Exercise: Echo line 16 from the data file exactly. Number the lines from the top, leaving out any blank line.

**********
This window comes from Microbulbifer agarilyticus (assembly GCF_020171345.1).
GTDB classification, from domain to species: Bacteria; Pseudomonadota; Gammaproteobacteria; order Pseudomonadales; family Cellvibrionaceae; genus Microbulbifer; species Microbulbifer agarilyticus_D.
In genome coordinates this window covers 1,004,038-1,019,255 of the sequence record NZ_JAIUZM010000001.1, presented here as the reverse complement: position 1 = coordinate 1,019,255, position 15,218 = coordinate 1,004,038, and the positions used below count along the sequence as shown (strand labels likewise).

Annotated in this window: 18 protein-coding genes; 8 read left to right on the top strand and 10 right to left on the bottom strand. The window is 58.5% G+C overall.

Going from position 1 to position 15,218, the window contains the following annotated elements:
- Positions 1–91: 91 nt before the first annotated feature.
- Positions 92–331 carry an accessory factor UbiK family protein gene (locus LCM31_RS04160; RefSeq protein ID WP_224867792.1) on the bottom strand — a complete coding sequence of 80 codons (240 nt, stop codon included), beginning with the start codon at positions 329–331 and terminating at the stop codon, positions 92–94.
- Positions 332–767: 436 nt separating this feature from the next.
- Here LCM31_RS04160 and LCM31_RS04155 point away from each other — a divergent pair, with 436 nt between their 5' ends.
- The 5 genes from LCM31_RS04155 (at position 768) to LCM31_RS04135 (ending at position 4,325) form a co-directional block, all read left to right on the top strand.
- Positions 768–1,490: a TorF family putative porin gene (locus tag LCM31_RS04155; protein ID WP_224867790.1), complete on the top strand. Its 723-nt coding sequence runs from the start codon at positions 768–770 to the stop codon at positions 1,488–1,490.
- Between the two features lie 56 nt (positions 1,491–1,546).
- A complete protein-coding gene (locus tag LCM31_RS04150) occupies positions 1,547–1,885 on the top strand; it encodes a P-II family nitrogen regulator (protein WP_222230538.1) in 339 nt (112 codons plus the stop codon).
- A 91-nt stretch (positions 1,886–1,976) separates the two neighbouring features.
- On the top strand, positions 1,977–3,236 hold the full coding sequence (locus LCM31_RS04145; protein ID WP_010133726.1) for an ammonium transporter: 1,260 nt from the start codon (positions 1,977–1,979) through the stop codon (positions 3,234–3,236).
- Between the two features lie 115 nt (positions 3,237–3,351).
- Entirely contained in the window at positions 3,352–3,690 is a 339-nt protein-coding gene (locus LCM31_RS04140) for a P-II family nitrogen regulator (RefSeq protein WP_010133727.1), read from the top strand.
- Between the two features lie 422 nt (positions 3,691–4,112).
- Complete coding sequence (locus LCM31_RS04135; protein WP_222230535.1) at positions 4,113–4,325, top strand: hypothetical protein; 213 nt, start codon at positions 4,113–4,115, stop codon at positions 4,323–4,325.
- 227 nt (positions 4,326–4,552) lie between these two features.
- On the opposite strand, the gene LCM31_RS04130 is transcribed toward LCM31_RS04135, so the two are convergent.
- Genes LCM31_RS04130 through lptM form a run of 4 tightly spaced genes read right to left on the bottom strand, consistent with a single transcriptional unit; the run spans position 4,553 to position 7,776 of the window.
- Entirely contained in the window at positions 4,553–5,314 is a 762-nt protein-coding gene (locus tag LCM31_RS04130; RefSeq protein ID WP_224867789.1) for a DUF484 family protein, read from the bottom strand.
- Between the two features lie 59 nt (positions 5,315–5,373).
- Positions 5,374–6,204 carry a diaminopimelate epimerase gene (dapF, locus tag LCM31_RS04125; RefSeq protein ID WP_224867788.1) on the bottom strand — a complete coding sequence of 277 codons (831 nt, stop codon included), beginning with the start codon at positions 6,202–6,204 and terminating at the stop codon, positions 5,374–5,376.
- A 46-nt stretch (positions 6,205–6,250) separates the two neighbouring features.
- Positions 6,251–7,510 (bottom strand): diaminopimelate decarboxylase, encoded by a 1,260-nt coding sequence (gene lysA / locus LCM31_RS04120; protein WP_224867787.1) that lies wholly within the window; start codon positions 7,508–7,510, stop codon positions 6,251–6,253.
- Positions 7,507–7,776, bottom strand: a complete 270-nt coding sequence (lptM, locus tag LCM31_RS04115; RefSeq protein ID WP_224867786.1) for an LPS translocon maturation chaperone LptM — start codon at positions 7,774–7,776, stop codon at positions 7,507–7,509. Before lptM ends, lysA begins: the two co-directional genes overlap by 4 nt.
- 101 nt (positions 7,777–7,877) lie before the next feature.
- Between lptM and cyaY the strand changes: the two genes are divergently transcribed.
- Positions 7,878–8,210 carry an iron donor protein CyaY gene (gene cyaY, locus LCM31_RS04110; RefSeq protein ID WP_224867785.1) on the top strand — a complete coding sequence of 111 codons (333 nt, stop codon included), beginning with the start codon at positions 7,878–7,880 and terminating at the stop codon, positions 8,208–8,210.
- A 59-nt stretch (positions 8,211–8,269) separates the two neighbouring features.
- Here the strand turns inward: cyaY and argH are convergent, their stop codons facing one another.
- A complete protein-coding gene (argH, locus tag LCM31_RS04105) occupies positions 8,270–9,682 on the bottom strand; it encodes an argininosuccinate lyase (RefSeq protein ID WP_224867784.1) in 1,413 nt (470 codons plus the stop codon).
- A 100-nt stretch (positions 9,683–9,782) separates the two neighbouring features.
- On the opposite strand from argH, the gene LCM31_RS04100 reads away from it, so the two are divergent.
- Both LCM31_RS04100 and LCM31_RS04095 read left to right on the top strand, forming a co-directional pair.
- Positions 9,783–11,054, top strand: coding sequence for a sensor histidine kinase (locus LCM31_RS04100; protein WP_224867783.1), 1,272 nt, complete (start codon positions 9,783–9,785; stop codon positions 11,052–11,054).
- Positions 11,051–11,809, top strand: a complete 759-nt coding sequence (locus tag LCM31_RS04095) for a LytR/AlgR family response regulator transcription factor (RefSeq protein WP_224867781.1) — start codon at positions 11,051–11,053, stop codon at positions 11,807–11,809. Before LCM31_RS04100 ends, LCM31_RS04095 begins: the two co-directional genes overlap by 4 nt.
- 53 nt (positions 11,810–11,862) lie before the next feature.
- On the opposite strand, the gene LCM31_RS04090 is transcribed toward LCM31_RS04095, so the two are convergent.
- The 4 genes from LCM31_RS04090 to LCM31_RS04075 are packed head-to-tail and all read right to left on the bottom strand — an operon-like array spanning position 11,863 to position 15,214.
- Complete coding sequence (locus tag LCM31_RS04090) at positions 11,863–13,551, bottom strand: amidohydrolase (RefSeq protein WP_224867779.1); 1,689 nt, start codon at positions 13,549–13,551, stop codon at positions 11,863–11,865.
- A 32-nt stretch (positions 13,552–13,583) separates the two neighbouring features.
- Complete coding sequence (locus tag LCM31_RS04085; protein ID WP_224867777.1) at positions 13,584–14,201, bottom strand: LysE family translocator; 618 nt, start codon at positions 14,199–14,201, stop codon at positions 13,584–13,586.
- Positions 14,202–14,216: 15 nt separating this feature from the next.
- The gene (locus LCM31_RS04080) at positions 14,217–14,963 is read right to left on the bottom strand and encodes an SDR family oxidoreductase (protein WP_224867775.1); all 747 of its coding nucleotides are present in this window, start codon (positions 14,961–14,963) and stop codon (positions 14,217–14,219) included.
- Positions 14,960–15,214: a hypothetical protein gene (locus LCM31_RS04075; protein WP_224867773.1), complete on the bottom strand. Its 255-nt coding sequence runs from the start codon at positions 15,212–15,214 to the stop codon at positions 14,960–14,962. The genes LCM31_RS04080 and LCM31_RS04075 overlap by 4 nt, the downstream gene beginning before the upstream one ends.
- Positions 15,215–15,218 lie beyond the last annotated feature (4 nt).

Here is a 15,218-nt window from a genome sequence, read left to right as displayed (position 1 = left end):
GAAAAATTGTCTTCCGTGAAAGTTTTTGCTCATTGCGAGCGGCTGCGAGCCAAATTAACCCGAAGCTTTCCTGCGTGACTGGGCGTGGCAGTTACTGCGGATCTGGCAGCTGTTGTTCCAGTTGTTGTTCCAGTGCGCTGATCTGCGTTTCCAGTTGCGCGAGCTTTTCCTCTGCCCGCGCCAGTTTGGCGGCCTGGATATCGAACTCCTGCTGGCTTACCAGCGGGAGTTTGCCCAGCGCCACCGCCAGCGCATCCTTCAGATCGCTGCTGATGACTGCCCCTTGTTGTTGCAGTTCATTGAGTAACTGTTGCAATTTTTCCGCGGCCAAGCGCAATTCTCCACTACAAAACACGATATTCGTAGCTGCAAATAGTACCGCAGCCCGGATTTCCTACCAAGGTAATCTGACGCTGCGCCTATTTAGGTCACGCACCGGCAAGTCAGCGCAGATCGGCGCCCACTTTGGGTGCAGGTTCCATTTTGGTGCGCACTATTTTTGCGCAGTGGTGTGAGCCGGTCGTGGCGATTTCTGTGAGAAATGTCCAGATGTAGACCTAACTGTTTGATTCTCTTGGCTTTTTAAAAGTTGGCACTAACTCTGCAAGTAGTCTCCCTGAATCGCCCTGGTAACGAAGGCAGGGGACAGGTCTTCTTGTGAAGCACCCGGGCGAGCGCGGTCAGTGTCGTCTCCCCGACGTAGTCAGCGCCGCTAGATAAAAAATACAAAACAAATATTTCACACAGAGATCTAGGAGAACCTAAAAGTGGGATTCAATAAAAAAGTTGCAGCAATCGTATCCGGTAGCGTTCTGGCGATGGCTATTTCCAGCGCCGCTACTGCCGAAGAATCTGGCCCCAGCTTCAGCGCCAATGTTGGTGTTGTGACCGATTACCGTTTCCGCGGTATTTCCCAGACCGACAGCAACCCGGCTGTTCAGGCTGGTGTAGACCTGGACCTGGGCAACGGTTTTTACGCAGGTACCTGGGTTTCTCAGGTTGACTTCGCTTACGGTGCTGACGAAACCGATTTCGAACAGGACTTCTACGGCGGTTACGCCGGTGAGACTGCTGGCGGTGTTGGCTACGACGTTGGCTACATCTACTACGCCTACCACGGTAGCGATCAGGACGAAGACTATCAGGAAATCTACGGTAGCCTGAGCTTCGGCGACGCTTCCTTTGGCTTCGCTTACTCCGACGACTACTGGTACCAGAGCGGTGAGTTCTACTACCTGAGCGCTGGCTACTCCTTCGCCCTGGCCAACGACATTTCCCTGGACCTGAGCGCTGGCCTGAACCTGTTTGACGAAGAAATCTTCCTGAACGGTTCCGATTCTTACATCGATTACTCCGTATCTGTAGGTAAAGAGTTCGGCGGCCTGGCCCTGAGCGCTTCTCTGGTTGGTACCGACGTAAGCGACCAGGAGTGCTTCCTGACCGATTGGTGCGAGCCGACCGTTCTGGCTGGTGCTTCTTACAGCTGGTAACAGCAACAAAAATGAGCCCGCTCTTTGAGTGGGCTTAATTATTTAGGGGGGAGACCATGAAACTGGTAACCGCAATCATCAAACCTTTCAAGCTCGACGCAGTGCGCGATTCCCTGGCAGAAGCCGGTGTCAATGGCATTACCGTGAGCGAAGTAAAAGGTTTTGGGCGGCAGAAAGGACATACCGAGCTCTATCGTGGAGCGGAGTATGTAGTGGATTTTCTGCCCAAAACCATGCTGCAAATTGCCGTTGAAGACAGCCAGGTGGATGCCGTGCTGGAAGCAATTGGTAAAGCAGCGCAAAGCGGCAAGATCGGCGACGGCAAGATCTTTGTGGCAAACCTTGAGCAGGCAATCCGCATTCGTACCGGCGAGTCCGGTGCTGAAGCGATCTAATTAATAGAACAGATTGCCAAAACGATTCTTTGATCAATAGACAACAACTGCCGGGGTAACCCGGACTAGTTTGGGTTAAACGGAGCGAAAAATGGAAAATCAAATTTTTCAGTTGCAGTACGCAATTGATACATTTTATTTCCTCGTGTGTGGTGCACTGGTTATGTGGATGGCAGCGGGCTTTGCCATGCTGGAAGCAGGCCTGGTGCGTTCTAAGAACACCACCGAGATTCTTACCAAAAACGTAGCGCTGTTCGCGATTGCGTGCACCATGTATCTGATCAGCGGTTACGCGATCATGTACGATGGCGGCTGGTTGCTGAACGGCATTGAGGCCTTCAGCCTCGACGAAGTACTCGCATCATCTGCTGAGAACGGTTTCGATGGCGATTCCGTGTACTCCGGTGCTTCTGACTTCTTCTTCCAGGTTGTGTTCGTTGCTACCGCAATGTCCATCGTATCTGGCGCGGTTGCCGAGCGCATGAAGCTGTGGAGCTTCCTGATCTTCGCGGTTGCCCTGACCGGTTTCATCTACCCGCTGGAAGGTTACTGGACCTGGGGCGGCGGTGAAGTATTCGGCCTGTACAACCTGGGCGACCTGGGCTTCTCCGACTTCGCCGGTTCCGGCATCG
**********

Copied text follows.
- Between the two features lie 115 nt (positions 3,237–3,351).